equivalent to the thick wire have been used instead of one thick wire in the electrical equipment of vehicles or electrical tools. Motors used in vacuum cleaners also increasingly employ the two narrow wires instead of the thick one.

The long a -shape method widely used for the hook-type commutator is a space-saving hooking method. According to this method, a connecting wire is wound on the rotary shaft between the commutator and the core within a limited space, so that the wire on a coil-end near the commutator becomes thick and the copper-loss increases. As a result, the efficiency is disadvantageously lowered. In order to overcome this drawback, i.e. the coil-end becomes thick due to the connecting wire by the long a -shape method, the short a -shape method free from the thick coil-end is used, and yet, methods of improving its original disadvantage, i.e. a connecting wire straightly stretched between the winding and the hooks interferes with the next winding, are studied. Japanese Patent Unexamined Publication No. Hll-27907 discloses one of these improving methods.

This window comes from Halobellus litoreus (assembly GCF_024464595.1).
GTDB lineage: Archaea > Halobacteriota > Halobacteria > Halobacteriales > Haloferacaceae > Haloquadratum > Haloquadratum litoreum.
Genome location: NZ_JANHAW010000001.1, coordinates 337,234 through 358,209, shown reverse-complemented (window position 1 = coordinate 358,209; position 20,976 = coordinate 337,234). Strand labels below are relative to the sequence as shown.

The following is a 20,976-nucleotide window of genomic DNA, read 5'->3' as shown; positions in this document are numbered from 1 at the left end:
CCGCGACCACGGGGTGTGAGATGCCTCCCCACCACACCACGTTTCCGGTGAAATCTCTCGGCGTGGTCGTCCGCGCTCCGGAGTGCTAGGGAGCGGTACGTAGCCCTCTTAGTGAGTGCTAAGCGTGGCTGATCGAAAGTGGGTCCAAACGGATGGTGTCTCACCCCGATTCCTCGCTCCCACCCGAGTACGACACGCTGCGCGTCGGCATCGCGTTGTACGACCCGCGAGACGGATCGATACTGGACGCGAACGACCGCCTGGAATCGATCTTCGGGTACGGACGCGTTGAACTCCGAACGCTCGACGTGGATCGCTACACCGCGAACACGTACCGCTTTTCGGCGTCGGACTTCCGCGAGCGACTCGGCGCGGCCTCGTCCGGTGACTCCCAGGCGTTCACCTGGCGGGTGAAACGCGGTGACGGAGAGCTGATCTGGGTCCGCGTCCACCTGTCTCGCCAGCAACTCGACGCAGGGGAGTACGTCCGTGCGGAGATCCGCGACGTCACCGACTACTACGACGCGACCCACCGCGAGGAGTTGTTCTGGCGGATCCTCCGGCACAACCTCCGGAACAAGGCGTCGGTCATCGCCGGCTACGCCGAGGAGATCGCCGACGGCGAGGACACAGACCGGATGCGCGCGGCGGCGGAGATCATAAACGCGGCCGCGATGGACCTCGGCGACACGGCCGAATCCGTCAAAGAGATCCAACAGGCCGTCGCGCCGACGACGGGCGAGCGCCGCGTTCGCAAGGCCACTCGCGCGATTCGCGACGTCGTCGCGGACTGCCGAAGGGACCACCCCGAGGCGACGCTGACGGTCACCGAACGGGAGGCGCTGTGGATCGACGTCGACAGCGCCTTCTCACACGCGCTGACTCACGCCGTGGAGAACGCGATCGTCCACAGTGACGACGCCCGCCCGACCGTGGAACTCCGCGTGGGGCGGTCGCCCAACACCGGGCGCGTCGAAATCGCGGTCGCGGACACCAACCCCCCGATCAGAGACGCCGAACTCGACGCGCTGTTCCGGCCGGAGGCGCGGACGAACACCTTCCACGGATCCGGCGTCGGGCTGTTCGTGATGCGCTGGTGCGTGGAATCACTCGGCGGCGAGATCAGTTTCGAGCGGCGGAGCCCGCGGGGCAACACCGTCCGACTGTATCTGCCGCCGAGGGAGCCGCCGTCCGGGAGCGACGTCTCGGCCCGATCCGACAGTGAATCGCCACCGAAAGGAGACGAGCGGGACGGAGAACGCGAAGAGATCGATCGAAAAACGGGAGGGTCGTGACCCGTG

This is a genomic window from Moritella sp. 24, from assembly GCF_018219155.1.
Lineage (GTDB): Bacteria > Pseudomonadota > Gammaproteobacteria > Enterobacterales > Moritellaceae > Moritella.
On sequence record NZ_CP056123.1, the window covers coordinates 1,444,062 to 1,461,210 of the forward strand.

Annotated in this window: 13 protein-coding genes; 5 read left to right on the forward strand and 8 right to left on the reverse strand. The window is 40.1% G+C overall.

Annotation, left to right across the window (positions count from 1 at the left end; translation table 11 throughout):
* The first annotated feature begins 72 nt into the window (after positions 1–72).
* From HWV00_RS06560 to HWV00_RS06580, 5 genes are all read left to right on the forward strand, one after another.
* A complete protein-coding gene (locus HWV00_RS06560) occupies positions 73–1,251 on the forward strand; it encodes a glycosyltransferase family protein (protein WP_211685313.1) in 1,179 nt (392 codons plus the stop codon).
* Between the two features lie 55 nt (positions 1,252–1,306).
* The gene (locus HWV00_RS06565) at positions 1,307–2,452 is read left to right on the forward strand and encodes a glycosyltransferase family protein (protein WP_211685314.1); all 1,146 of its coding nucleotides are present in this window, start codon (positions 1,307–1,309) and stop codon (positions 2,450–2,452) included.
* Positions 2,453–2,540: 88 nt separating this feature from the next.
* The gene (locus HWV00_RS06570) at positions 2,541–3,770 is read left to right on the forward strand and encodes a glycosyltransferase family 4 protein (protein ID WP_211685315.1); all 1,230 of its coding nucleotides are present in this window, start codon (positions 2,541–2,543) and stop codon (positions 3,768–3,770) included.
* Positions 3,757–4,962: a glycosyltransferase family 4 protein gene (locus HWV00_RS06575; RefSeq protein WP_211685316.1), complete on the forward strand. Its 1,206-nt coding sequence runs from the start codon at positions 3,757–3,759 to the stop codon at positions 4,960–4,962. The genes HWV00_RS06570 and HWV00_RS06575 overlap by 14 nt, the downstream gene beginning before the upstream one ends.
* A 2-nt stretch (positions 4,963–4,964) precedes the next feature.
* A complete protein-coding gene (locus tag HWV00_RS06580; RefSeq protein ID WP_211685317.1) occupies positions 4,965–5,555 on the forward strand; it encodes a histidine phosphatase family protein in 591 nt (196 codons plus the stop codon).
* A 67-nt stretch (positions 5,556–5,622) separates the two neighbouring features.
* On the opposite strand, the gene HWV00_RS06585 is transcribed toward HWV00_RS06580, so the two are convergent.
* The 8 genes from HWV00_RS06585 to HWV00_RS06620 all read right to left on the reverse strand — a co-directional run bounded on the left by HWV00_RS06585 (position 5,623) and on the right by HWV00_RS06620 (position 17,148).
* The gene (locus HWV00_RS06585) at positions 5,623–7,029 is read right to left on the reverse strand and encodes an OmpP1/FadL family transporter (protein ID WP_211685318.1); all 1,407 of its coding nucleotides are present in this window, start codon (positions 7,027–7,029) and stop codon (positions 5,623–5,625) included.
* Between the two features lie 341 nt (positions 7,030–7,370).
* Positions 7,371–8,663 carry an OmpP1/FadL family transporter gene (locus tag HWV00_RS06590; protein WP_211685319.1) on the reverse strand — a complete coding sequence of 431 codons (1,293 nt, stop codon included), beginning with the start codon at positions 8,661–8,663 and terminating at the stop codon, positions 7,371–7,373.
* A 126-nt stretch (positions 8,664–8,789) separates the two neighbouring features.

In the course of progress of motor efficiency, thicker wire and downsizing of the armature are to be indispensably achieved. As discussed previously, use of two narrow wires having a total diameter equivalent to a thicker one is effective as a method of thickening a wire in the hook-type commutator. To be more specific, a regular winding can be repeated twice by using two wires in parallel, so that parallel wire-connection in two rows to the commutator hooks are achieved, namely, a twice winding method is employed. If this twice winding method is used in the long a -shape method, connecting wires as much as two times volumes are wound in a space limited between the commutator and the core, so that the coil-end near the commutator becomes further thicker. The connecting wire per se is not needed for performing the characteristics, so that the copper-loss increases disadvantageously at a longer